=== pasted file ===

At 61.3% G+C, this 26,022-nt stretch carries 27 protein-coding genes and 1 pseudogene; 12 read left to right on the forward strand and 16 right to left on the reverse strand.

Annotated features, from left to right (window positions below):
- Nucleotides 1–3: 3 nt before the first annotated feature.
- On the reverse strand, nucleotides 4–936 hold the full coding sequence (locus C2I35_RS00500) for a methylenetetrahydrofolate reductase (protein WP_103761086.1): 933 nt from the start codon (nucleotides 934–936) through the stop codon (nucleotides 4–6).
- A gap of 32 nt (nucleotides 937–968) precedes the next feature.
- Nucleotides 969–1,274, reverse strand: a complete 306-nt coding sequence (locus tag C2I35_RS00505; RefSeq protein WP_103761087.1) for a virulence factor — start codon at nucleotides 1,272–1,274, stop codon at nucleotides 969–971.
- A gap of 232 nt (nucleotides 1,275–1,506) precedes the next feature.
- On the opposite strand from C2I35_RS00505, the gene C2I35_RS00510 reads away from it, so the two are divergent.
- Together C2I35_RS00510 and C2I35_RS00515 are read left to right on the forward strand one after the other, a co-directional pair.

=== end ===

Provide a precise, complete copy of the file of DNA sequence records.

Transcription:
At 61.3% G+C, this 26,022-nt stretch carries 27 protein-coding genes and 1 pseudogene; 12 read left to right on the forward strand and 16 right to left on the reverse strand.

Annotated features, from left to right (window positions below):
- Nucleotides 1–3: 3 nt before the first annotated feature.
- On the reverse strand, nucleotides 4–936 hold the full coding sequence (locus C2I35_RS00500) for a methylenetetrahydrofolate reductase (protein WP_103761086.1): 933 nt from the start codon (nucleotides 934–936) through the stop codon (nucleotides 4–6).
- A gap of 32 nt (nucleotides 937–968) precedes the next feature.
- Nucleotides 969–1,274, reverse strand: a complete 306-nt coding sequence (locus tag C2I35_RS00505; RefSeq protein WP_103761087.1) for a virulence factor — start codon at nucleotides 1,272–1,274, stop codon at nucleotides 969–971.
- A gap of 232 nt (nucleotides 1,275–1,506) precedes the next feature.
- On the opposite strand from C2I35_RS00505, the gene C2I35_RS00510 reads away from it, so the two are divergent.
- Together C2I35_RS00510 and C2I35_RS00515 are read left to right on the forward strand one after the other, a co-directional pair.